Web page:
Engaging the Public on Legal Aid.
by James M. Bond
Legal Aid is in crisis in this province. The funding model for the Legal Services Society doesn’t work and as a result there is simply not enough money to fund the current system. As a result, there are fewer and fewer lawyers (particularly more experienced lawyers) who are willing to take on legal aid cases. Those that do so in any significant way undoubtedly believe it as the right thing to do, not the financially sound thing to do.
The Legal Services Society has cut service areas, cut staff and in the very near future will close offices everywhere but in Vancouver. There has also been an attempt to shift the form of legal aid delivery from a lawyer model to a “self-help” model. The results of “self-help” are being felt in courtrooms across the province. They are being clogged with unrepresented litigants. This increase in unrepresented litigants has put more pressure on the time and resources of judges, the courts and any lawyer who is unlucky enough to be appearing opposite an unrepresented person.
I am often asked what the British Columbia Branch is doing about Legal Aid. When I am asked this, I recite the litany of meetings held with the Legal Services Society, with government and with other stakeholders. I discuss the significant work undertaken by our Legal Aid Committee, the assistance provided by our Government Relations Committee and the hours of deliberation that our Executive Committee and Provincial Council have spent on Legal Aid, particularly in the last year or so. I remind them of the time and money spent on the Legal Aid Test Case. I also ask for suggestions as to other actions that we can undertake. However, I can tell you that when I ask for suggestions, I am more often than not met with confused silence.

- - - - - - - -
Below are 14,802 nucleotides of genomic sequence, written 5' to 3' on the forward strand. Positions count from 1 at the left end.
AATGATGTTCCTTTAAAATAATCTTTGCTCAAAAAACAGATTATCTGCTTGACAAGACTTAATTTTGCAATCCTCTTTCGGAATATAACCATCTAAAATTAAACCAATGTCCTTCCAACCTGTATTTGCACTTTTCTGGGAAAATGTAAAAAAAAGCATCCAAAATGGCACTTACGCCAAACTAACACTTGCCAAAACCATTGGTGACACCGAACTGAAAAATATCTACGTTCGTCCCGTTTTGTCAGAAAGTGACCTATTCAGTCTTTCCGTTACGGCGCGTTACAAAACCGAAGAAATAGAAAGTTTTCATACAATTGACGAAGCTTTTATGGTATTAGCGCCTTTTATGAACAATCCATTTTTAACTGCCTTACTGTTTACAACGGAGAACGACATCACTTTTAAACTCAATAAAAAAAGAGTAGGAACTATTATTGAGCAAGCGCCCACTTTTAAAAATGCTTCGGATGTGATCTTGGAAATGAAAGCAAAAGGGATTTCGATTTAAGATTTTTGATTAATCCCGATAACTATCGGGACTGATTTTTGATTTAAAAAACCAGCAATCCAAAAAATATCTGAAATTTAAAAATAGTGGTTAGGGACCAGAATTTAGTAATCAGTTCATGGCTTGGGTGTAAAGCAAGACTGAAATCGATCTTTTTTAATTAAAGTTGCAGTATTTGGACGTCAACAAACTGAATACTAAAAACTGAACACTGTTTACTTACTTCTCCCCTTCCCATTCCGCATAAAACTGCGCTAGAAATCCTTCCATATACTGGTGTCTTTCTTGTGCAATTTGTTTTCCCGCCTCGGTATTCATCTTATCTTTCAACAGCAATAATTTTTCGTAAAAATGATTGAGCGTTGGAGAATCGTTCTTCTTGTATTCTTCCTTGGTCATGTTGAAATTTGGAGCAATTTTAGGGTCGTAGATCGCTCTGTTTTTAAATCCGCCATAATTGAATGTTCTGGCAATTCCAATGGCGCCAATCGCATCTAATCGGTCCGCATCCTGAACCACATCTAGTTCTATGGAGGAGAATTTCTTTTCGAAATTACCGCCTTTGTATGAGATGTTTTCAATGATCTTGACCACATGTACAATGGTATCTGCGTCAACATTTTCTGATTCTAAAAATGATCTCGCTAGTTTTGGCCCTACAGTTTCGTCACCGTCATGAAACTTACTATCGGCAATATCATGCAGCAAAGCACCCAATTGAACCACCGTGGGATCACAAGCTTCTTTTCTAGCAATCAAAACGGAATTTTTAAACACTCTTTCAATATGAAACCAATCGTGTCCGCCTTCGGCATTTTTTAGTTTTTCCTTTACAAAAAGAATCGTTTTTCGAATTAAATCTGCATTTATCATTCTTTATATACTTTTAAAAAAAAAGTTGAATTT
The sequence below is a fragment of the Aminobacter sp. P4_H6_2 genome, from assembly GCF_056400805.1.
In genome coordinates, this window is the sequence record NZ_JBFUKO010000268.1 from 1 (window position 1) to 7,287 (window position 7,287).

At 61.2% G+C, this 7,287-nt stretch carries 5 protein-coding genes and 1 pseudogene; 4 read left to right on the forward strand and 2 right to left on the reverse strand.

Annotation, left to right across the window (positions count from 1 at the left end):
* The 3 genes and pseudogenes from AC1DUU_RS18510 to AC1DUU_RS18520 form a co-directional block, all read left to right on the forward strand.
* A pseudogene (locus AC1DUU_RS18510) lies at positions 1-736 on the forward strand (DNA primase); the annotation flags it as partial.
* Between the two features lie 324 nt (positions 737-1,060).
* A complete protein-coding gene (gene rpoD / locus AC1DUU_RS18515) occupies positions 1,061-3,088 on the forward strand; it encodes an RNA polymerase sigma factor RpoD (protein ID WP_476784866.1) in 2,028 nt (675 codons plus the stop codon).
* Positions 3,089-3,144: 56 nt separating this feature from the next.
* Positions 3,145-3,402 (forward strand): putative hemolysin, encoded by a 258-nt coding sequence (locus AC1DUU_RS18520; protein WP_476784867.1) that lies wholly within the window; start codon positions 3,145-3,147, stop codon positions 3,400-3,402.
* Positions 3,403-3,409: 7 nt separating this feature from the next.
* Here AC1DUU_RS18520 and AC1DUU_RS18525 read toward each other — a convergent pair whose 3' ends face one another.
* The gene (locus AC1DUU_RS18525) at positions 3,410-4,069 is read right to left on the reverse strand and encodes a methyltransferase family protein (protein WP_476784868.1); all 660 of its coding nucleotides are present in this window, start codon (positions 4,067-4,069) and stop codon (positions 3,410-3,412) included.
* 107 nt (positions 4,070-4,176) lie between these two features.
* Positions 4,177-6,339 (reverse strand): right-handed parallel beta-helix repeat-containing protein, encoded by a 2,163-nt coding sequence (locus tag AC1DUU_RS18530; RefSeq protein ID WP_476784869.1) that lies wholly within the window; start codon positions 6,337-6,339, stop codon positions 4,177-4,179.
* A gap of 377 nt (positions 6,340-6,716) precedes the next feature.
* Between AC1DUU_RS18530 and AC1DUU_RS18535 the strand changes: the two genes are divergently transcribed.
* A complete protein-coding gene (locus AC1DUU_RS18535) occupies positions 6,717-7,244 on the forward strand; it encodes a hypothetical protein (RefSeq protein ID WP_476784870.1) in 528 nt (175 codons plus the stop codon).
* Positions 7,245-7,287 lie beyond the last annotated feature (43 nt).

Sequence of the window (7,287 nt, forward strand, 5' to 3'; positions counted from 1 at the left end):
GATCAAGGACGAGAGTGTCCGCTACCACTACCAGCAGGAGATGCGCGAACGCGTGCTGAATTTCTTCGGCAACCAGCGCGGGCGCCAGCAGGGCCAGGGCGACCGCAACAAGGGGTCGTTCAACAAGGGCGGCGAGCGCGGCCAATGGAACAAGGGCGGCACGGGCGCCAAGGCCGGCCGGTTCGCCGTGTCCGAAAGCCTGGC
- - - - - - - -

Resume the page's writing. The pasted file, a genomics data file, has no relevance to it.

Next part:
It’s not surprising that people don’t have any one single answer to the legal aid crisis. The Legal Aid issue is complex and multi-faceted and so far justice system stakeholders seem to have been unable to capture and hold the government’s attention on this issue.
It’s time to get the public involved in a real and meaningful discussion about Legal Aid in our province – what the framework should be, what should be covered, who should deliver it and how it should be funded. Last spring, a group of justice system stakeholders passed a resolution (which was adopted by the British Columbia Branch) calling on the government to hold an inquiry into the state of Legal Aid in British Columbia.
The British Columbia Branch believes that the answer lies in involving the public in the discussion in a meaningful way and we have therefore decided to act to move this issue forward.
We have begun discussions with other justice system stakeholders to establish a Public Forum on Legal Aid in British Columbia. While it is still in the planning stages, this Public Forum would travel the province and hear from members of the public and others who understand the problems of the current Legal Aid system. It would be funded from non-government sources, but we have invited the government to participate. The British Columbia Branch holds a unique position as a connector of other justice system stakeholders in this province. We look forward to using that position to hear from the public and interested groups and deliver a report to government on the form, content, delivery and funding of Legal Aid in our province. We are confident that once the government has heard from the public on this matter, it will see fit to act on the public’s recommendations.
This article was published in the February 2010 issue of BarTalk. © 2010 The Canadian Bar Association. All rights reserved.